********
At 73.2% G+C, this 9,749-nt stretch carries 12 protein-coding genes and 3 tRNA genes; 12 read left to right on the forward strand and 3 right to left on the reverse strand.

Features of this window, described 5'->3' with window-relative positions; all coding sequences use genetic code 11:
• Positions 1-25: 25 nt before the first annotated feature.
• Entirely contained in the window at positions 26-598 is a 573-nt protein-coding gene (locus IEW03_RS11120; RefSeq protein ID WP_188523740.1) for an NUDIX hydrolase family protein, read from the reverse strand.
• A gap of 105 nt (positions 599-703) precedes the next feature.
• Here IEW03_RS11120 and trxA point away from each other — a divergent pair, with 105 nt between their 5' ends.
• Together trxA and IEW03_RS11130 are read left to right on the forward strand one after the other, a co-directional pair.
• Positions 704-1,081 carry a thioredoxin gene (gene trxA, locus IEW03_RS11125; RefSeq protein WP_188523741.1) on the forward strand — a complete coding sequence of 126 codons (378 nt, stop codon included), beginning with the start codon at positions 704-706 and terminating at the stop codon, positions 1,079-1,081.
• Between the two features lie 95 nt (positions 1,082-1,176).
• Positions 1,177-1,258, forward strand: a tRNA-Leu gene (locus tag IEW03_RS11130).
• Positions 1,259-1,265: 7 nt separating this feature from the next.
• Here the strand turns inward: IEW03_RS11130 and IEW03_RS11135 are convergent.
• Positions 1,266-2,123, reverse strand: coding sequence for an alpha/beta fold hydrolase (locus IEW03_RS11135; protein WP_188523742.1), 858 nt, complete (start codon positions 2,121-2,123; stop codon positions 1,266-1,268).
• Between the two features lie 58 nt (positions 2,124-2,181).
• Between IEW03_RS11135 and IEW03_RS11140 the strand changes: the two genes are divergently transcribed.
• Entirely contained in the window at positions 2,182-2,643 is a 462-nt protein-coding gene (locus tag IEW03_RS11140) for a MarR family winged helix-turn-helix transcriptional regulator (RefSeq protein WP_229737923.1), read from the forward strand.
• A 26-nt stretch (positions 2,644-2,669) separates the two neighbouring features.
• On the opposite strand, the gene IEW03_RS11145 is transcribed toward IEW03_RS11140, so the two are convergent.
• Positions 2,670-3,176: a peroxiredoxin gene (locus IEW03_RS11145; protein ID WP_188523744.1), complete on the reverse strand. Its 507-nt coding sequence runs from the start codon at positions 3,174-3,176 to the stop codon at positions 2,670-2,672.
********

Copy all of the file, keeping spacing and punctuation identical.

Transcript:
At 73.2% G+C, this 9,749-nt stretch carries 12 protein-coding genes and 3 tRNA genes; 12 read left to right on the forward strand and 3 right to left on the reverse strand.

Features of this window, described 5'->3' with window-relative positions; all coding sequences use genetic code 11:
• Positions 1-25: 25 nt before the first annotated feature.
• Entirely contained in the window at positions 26-598 is a 573-nt protein-coding gene (locus IEW03_RS11120; RefSeq protein ID WP_188523740.1) for an NUDIX hydrolase family protein, read from the reverse strand.
• A gap of 105 nt (positions 599-703) precedes the next feature.
• Here IEW03_RS11120 and trxA point away from each other — a divergent pair, with 105 nt between their 5' ends.
• Together trxA and IEW03_RS11130 are read left to right on the forward strand one after the other, a co-directional pair.
• Positions 704-1,081 carry a thioredoxin gene (gene trxA, locus IEW03_RS11125; RefSeq protein WP_188523741.1) on the forward strand — a complete coding sequence of 126 codons (378 nt, stop codon included), beginning with the start codon at positions 704-706 and terminating at the stop codon, positions 1,079-1,081.
• Between the two features lie 95 nt (positions 1,082-1,176).
• Positions 1,177-1,258, forward strand: a tRNA-Leu gene (locus tag IEW03_RS11130).
• Positions 1,259-1,265: 7 nt separating this feature from the next.
• Here the strand turns inward: IEW03_RS11130 and IEW03_RS11135 are convergent.
• Positions 1,266-2,123, reverse strand: coding sequence for an alpha/beta fold hydrolase (locus IEW03_RS11135; protein WP_188523742.1), 858 nt, complete (start codon positions 2,121-2,123; stop codon positions 1,266-1,268).
• Between the two features lie 58 nt (positions 2,124-2,181).
• Between IEW03_RS11135 and IEW03_RS11140 the strand changes: the two genes are divergently transcribed.
• Entirely contained in the window at positions 2,182-2,643 is a 462-nt protein-coding gene (locus tag IEW03_RS11140) for a MarR family winged helix-turn-helix transcriptional regulator (RefSeq protein WP_229737923.1), read from the forward strand.
• A 26-nt stretch (positions 2,644-2,669) separates the two neighbouring features.
• On the opposite strand, the gene IEW03_RS11145 is transcribed toward IEW03_RS11140, so the two are convergent.
• Positions 2,670-3,176: a peroxiredoxin gene (locus IEW03_RS11145; protein ID WP_188523744.1), complete on the reverse strand. Its 507-nt coding sequence runs from the start codon at positions 3,174-3,176 to the stop codon at positions 2,670-2,672.